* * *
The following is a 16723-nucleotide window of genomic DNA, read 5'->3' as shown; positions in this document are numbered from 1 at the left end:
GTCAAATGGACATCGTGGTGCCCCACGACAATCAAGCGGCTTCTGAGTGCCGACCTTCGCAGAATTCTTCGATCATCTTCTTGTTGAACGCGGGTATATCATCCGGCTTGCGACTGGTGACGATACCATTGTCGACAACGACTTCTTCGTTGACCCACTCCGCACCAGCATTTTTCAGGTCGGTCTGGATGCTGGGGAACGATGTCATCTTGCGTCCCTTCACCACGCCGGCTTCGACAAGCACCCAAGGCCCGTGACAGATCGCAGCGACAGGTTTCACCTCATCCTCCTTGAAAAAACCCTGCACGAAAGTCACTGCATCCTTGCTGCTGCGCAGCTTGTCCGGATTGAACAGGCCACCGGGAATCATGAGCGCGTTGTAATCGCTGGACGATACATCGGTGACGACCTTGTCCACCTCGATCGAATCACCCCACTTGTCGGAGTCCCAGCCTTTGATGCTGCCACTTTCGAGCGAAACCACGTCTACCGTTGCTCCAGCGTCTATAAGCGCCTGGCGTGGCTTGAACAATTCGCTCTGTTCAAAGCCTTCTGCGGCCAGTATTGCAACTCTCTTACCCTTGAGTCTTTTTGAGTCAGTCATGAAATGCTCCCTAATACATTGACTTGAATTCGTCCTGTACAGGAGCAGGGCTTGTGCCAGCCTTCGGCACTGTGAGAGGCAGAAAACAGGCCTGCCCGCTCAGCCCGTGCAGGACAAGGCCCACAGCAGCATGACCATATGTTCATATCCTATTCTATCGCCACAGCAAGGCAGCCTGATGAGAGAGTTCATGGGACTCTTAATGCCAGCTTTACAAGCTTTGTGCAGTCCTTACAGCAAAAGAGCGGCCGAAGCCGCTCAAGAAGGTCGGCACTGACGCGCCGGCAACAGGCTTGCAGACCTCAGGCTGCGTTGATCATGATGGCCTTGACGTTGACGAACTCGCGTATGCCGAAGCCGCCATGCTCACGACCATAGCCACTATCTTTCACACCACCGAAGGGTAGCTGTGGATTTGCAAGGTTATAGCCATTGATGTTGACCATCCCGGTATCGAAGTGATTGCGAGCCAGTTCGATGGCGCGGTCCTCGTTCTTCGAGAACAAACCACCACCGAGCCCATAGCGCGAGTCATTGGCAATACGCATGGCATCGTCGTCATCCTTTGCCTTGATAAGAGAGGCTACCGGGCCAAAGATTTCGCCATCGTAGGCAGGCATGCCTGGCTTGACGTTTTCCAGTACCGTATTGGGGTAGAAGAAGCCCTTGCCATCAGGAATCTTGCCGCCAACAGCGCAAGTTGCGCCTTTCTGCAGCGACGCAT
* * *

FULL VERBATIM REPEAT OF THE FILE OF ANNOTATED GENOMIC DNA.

The following is a 16723-nucleotide window of genomic DNA, read 5'->3' as shown; positions in this document are numbered from 1 at the left end:
GTCAAATGGACATCGTGGTGCCCCACGACAATCAAGCGGCTTCTGAGTGCCGACCTTCGCAGAATTCTTCGATCATCTTCTTGTTGAACGCGGGTATATCATCCGGCTTGCGACTGGTGACGATACCATTGTCGACAACGACTTCTTCGTTGACCCACTCCGCACCAGCATTTTTCAGGTCGGTCTGGATGCTGGGGAACGATGTCATCTTGCGTCCCTTCACCACGCCGGCTTCGACAAGCACCCAAGGCCCGTGACAGATCGCAGCGACAGGTTTCACCTCATCCTCCTTGAAAAAACCCTGCACGAAAGTCACTGCATCCTTGCTGCTGCGCAGCTTGTCCGGATTGAACAGGCCACCGGGAATCATGAGCGCGTTGTAATCGCTGGACGATACATCGGTGACGACCTTGTCCACCTCGATCGAATCACCCCACTTGTCGGAGTCCCAGCCTTTGATGCTGCCACTTTCGAGCGAAACCACGTCTACCGTTGCTCCAGCGTCTATAAGCGCCTGGCGTGGCTTGAACAATTCGCTCTGTTCAAAGCCTTCTGCGGCCAGTATTGCAACTCTCTTACCCTTGAGTCTTTTTGAGTCAGTCATGAAATGCTCCCTAATACATTGACTTGAATTCGTCCTGTACAGGAGCAGGGCTTGTGCCAGCCTTCGGCACTGTGAGAGGCAGAAAACAGGCCTGCCCGCTCAGCCCGTGCAGGACAAGGCCCACAGCAGCATGACCATATGTTCATATCCTATTCTATCGCCACAGCAAGGCAGCCTGATGAGAGAGTTCATGGGACTCTTAATGCCAGCTTTACAAGCTTTGTGCAGTCCTTACAGCAAAAGAGCGGCCGAAGCCGCTCAAGAAGGTCGGCACTGACGCGCCGGCAACAGGCTTGCAGACCTCAGGCTGCGTTGATCATGATGGCCTTGACGTTGACGAACTCGCGTATGCCGAAGCCGCCATGCTCACGACCATAGCCACTATCTTTCACACCACCGAAGGGTAGCTGTGGATTTGCAAGGTTATAGCCATTGATGTTGACCATCCCGGTATCGAAGTGATTGCGAGCCAGTTCGATGGCGCGGTCCTCGTTCTTCGAGAACAAACCACCACCGAGCCCATAGCGCGAGTCATTGGCAATACGCATGGCATCGTCGTCATCCTTTGCCTTGATAAGAGAGGCTACCGGGCCAAAGATTTCGCCATCGTAGGCAGGCATGCCTGGCTTGACGTTTTCCAGTACCGTATTGGGGTAGAAGAAGCCCTTGCCATCAGGAATCTTGCCGCCAACAGCGCAAGTTGCGCCTTTCTGCAGCGACGCAT